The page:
This evening I was reminded of an artifact from several years back which many of you may not have seen: it's a paper Itamar and I wrote for the USENIX 2003 conference. I wasn't a "blogger", as the kids say, at the time, so if you weren't at USENIX (and you probably weren't) you would have missed it.
Twisted is a networking framework suitable for building a wide range of networked servers and clients. Twisted provides portability by using high-level abstractions of protocols, various transports (such as TCP and UDP) and an event loop, allowing deployment of the same code across multiple platforms, primarily Unix and Windows NT. (...) However, access to platform-specific functionality is a real requirement for many applications. For example, without the ability to access file descriptors directly, it isn't possible to write programs that integrate access to the serial port into the event loop. (...) Twisted provides low-level access to operating system and event loop specific functionality. (...) Twisted also provides many high-level facilities commonly used by networking applications.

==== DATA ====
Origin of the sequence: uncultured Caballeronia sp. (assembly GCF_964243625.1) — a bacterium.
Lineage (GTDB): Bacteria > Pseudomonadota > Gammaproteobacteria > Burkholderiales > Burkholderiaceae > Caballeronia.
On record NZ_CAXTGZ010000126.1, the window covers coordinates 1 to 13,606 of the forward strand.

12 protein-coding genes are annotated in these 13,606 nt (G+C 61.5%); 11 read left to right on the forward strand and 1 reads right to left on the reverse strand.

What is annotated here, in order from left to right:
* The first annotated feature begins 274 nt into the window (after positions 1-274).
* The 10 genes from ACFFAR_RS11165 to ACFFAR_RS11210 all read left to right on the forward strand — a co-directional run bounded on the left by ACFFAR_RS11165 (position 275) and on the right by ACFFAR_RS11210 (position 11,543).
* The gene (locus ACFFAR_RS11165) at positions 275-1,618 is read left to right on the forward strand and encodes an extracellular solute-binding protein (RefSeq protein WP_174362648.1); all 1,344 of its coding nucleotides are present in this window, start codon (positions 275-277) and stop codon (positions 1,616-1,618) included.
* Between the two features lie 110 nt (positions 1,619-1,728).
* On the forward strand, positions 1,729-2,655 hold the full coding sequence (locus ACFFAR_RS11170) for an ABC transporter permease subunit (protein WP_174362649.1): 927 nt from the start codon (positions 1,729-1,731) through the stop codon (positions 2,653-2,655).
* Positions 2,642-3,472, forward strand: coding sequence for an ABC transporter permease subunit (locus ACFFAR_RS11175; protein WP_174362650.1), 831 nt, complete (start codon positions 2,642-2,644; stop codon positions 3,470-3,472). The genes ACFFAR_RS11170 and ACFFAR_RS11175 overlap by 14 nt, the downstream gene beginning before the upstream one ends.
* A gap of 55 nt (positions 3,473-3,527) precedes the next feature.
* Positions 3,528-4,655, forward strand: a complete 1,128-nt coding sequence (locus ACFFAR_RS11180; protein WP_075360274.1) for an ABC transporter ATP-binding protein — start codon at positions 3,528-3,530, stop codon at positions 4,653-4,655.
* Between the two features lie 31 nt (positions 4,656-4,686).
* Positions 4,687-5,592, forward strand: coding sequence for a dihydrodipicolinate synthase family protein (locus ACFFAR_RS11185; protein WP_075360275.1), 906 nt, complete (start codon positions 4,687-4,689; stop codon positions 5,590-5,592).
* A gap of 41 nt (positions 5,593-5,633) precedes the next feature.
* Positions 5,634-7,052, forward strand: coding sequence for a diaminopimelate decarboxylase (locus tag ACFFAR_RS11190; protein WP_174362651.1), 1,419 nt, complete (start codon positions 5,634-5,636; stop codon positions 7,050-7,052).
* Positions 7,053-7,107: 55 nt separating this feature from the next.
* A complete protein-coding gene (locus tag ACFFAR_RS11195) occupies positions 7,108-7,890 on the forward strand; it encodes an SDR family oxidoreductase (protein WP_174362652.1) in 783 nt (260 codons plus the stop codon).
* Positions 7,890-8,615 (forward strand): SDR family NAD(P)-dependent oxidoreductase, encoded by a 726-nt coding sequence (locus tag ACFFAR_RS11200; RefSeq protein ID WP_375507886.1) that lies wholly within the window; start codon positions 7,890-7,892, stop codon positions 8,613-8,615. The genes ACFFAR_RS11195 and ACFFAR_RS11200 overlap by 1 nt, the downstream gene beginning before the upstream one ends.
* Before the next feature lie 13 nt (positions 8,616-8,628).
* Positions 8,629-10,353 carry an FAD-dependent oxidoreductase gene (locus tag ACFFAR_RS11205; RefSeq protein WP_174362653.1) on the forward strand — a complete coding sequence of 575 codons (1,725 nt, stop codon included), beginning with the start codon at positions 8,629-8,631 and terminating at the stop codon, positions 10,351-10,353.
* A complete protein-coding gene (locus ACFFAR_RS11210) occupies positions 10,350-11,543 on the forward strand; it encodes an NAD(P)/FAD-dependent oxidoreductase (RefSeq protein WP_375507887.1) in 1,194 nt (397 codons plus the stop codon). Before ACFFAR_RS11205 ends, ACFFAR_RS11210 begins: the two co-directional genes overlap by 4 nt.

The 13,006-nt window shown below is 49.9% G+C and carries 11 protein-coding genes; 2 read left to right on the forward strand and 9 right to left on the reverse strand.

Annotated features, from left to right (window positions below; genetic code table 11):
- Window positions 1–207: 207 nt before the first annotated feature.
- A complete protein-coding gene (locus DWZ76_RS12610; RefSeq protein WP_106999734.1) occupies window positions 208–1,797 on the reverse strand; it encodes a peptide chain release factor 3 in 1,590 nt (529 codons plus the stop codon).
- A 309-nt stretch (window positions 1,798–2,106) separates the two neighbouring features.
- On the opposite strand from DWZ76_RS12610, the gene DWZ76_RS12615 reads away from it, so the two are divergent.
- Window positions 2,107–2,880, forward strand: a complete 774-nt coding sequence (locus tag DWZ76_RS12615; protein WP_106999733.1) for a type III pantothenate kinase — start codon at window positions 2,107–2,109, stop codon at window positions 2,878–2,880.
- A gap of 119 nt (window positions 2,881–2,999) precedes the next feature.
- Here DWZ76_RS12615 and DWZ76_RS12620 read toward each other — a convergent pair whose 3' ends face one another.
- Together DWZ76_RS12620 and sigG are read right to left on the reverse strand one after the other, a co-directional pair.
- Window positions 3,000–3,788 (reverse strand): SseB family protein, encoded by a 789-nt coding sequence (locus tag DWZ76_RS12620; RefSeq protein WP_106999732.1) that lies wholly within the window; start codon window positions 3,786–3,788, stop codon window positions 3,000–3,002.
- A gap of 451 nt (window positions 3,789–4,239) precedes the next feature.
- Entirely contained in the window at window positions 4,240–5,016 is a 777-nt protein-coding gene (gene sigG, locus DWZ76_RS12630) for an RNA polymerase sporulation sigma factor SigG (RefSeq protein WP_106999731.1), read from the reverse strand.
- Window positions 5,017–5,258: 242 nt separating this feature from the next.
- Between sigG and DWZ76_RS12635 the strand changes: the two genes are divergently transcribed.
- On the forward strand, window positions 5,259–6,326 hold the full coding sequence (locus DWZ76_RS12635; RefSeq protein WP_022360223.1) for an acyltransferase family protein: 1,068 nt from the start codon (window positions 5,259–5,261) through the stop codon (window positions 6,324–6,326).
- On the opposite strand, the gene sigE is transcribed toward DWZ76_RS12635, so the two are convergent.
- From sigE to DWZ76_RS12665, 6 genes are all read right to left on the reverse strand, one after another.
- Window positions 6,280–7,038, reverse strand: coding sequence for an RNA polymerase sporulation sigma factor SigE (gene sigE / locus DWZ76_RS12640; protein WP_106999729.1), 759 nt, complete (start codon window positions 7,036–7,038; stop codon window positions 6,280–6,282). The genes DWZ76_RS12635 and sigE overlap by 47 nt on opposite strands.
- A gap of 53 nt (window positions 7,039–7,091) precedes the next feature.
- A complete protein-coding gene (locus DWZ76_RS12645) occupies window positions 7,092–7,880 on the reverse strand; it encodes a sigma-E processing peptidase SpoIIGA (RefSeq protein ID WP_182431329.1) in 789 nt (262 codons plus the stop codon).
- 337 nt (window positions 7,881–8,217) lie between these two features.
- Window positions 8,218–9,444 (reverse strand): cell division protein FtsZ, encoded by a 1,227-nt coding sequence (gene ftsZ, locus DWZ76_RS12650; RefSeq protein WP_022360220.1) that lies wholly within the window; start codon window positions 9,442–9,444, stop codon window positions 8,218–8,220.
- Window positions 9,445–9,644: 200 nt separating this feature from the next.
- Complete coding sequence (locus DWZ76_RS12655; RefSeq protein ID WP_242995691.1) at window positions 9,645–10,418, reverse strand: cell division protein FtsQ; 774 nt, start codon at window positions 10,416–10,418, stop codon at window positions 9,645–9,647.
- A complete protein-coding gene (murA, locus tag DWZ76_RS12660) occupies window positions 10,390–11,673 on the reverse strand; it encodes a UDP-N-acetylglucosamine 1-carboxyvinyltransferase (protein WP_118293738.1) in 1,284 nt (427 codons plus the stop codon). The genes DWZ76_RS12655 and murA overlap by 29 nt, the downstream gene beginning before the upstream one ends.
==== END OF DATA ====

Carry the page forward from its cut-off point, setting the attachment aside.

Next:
It is one of the better general summaries of Twisted's functionality and design objectives. Parts of it are a bit outdated; the stuff about PB and load-balancing HTTP is just dumb, for example. Still, if you haven't seen it, you should give it a read.
Check it out on the USENIX site.